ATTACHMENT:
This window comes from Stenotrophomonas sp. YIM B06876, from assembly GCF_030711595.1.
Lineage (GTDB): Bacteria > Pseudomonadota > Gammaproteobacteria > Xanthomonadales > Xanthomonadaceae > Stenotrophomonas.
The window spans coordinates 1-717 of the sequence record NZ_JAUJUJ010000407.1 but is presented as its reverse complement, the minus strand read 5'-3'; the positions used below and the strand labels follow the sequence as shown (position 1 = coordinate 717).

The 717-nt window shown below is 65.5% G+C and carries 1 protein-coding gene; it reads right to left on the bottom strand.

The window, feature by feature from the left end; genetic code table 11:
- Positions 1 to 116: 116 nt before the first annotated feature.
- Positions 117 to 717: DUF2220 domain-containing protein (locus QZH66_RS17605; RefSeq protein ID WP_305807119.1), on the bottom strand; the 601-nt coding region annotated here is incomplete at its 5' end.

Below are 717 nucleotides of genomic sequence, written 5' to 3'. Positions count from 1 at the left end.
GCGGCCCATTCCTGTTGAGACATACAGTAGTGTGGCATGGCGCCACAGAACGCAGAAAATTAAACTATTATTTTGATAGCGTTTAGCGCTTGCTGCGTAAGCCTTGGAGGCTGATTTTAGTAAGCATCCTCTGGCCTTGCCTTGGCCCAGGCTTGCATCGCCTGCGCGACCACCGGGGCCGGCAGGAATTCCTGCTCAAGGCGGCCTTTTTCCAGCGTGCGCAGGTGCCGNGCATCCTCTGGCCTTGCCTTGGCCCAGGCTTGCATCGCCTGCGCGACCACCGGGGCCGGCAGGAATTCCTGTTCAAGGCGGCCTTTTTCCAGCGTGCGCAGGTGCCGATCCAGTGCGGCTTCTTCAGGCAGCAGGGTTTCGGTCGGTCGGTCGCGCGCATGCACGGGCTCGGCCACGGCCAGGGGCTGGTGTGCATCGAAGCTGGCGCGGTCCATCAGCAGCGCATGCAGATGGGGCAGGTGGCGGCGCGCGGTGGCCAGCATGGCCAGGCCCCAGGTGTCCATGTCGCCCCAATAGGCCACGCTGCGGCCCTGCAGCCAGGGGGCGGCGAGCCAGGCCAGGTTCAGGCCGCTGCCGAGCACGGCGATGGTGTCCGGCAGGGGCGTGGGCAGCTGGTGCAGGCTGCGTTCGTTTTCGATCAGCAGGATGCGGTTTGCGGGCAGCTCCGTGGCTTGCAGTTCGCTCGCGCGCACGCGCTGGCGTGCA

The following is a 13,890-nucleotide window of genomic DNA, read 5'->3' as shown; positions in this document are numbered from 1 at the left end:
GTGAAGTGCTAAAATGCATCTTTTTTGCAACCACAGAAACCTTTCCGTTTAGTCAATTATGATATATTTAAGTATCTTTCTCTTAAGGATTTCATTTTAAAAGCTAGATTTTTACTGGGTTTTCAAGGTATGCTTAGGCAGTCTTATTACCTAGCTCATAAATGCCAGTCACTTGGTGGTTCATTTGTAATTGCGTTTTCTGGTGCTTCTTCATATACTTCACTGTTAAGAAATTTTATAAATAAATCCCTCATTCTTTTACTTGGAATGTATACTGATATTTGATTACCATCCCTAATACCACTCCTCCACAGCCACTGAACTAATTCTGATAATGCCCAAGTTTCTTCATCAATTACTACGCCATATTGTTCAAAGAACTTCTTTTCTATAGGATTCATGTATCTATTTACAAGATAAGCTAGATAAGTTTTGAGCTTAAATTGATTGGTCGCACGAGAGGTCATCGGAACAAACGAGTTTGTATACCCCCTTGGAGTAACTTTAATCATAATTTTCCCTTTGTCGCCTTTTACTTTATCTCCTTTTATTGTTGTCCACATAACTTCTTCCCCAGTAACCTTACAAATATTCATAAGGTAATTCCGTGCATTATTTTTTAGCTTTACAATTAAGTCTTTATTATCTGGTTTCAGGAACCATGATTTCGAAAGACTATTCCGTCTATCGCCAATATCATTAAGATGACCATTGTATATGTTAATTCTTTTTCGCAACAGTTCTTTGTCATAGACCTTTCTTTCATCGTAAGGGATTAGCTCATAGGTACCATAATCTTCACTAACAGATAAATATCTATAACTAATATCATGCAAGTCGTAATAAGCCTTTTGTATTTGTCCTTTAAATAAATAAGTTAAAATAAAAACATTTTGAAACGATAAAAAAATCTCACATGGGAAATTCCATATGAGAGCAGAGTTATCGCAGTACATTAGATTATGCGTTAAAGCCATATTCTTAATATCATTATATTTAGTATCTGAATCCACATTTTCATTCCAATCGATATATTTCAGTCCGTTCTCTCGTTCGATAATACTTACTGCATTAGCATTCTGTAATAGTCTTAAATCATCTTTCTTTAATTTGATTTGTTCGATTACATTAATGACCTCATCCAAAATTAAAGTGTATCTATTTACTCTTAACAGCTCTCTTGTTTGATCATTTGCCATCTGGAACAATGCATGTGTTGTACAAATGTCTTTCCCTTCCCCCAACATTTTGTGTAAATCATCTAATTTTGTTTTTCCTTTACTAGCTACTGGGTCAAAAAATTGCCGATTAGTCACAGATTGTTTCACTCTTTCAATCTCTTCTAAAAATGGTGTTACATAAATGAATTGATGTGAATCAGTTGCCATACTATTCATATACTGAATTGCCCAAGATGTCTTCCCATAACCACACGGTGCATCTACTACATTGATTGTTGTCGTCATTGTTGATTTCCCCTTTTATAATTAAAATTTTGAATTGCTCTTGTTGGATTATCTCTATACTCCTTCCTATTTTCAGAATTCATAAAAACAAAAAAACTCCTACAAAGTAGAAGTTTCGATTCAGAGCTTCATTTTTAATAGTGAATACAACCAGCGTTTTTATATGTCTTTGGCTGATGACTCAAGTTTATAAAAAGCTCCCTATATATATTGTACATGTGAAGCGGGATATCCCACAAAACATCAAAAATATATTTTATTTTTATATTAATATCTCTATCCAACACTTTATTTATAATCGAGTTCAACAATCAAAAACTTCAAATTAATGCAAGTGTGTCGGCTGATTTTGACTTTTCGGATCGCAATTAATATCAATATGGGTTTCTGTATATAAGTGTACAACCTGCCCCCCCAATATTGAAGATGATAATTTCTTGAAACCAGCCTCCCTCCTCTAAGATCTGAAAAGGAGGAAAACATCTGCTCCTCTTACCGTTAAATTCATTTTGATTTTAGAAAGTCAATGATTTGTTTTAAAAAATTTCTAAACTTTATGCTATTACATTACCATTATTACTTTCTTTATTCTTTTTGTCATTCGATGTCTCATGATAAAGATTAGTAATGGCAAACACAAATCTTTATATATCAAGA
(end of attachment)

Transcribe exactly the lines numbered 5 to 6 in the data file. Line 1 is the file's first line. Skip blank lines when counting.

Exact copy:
The window, feature by feature from the left end; genetic code table 11:
- Positions 1 to 116: 116 nt before the first annotated feature.